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Sources for business history

Sources for art history: Catalogue of the pictures of Alfred de Rothschild 1901

Sources for yachting history: Plans for Nathaniel von Rothschild's yacht Veglia 1905

Sources for natural history: Walter 2nd Lord Rothschild and his zebra carriage: c.1910

Sources for global financial history: Map of lines of the Brazil Railway Company: c.1920

Sources for business history: index cards to bank files

Sources for social history: Rothschild Hospital Paris: 1920s

Sources for business history: detail of a Rothschild bond coupon

Sources for architectural history: Halton House: 1890s

Sources for the history of travel: Lionel de Rothschild's tours of Spain: 1909

Sources for local history: Tring Park: c.1900

Sources for Royal history: shooting party with Edward Prince of Wales: 1893

Sources for political history: Lionel de Rothschild: first Jewish MP: 1858

Sources for sporting history: St Amant winner of the Derby: 1904

Sources for local history: gardeners at Aston Clinton: 1899

Sources for Rothschild family history: Lionel de Rothschild's yacht Rhodora: 1927

Sources for London history: entrance to New Court: 1965

Sources for design history: plans for Lionel de Rothschild's Rolls-Royce: 1930

Sources for business history: Rothschild gold bars produced by the Royal Mint Refinery: 1930s

Sources for business history: letters of August Belmont Rothschild Agent in New York: 1860s

The New Court Vitrine: Russian archive boxes, c.1950

The New Court Vitrine, curated by The Rothschild Archive, recalls the cases of treasures and cabinets of curiosity that graced the great Rothschild houses.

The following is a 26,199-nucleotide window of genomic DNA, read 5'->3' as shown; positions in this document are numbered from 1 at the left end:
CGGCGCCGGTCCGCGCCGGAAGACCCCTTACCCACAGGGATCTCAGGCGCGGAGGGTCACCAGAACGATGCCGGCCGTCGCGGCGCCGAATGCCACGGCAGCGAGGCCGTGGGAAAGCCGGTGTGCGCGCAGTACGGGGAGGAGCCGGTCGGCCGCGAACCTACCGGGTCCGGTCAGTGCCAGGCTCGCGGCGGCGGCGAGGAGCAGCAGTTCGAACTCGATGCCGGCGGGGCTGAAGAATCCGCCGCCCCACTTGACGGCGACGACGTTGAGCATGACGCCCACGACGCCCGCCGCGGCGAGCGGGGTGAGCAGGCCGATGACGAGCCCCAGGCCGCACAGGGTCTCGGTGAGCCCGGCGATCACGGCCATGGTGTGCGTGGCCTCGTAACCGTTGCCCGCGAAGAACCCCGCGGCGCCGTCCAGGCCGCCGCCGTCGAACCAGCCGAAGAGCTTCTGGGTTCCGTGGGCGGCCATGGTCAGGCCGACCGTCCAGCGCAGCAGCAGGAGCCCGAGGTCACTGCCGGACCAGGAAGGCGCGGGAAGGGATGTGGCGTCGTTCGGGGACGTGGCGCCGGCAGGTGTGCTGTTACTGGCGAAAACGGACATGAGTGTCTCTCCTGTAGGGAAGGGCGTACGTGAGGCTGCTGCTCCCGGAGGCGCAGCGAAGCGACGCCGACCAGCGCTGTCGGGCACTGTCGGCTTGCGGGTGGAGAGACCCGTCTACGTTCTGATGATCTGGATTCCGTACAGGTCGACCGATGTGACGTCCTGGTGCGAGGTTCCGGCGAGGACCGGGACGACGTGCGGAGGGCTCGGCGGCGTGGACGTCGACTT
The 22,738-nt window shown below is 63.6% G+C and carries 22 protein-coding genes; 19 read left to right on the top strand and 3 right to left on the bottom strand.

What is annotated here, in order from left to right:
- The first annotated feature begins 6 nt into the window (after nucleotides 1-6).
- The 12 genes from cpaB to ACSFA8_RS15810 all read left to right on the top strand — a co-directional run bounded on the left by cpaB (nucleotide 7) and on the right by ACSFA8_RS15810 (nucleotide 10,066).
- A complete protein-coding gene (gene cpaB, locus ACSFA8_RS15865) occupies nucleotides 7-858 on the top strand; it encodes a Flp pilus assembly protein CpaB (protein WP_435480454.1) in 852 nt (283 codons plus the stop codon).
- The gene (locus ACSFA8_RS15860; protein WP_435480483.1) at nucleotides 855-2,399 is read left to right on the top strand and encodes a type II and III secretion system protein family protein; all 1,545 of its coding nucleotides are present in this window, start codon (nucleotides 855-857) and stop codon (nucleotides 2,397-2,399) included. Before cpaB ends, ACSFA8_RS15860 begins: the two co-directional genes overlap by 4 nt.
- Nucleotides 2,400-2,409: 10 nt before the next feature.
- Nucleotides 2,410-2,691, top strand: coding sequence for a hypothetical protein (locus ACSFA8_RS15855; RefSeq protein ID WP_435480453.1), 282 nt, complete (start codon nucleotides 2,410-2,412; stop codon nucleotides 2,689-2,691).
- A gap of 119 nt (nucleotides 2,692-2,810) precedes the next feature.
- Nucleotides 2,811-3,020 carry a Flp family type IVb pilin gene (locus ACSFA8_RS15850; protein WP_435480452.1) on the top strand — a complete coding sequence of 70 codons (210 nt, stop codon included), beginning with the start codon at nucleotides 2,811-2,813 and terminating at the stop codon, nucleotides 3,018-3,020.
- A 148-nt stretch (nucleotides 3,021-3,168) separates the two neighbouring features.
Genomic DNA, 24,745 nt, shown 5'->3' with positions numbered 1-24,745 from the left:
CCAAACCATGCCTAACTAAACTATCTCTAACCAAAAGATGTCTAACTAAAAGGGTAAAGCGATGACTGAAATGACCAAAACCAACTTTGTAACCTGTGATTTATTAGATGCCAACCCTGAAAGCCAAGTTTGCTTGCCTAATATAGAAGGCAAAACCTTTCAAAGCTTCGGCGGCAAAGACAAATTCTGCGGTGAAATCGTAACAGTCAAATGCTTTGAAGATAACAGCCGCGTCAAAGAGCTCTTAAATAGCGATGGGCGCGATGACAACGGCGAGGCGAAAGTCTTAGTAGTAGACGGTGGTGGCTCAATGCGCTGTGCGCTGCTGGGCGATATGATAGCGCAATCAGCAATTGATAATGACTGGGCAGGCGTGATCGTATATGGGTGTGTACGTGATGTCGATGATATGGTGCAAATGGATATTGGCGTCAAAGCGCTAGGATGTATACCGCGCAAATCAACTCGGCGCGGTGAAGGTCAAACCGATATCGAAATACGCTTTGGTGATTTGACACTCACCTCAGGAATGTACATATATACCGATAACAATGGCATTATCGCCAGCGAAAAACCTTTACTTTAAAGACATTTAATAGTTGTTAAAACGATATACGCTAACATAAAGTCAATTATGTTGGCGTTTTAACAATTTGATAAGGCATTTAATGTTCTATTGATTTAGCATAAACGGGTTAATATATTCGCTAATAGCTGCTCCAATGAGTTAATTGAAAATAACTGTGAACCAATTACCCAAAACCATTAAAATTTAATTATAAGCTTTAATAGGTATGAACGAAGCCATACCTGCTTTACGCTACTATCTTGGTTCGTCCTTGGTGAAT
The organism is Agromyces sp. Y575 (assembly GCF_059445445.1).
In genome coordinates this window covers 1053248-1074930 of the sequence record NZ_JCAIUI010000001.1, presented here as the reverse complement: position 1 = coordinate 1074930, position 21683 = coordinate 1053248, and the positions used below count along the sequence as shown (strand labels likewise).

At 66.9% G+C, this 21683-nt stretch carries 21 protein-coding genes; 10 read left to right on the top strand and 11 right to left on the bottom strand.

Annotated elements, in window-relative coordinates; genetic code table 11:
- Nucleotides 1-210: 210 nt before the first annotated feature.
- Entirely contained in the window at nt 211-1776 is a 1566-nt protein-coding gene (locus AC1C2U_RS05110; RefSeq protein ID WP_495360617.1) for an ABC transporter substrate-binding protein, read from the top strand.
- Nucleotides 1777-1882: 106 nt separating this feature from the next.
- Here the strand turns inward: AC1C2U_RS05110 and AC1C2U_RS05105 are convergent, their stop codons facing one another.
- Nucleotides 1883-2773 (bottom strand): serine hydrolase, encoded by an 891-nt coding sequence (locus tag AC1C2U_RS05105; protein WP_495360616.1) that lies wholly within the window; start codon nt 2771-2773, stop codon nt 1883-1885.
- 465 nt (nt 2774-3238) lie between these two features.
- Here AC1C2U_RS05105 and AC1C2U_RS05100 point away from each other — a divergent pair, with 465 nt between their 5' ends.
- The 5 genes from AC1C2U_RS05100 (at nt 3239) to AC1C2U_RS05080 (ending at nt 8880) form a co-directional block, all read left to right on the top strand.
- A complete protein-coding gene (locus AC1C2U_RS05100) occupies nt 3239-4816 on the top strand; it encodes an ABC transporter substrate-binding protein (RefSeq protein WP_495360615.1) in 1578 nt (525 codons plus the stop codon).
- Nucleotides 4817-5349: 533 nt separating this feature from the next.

‘Russian’ archive boxes, formerly containing archives and papers of the Viennsese Rothschild family.

In 1994, The Rothschild Archive took custody of a collection of over 40,000 papers which for fifty years had lain preserved in The Moscow State Archives. The documents, contained in boxes such as these, were the surviving papers of the bank S M von Rothschild, founded in Vienna by Salomon von Rothschild (1774-1855). These documents represent the history of a branch of the family which had been at the centre of Austrian business and society for over a century.

Confiscated by the Nazis in 1939, and stored in Berlin, in 1943, the papers were taken to the Castle of Wölfelsdorf in Poland. In early 1945, the Red Army discovered them, and shipped them to Moscow. In 1946, the Soviet Government established the Central State Special Archive to house papers captured during the War. Access was limited until the early 1990s when agreements were reached with the Governments of France, Liechtenstein and Great Britain for the repatriation of papers previously stored in the Special Archive. After negotaition, the papers of the Viennese Rothschilds were returned to the family, who deposited them with The Rothschild Archive in London.

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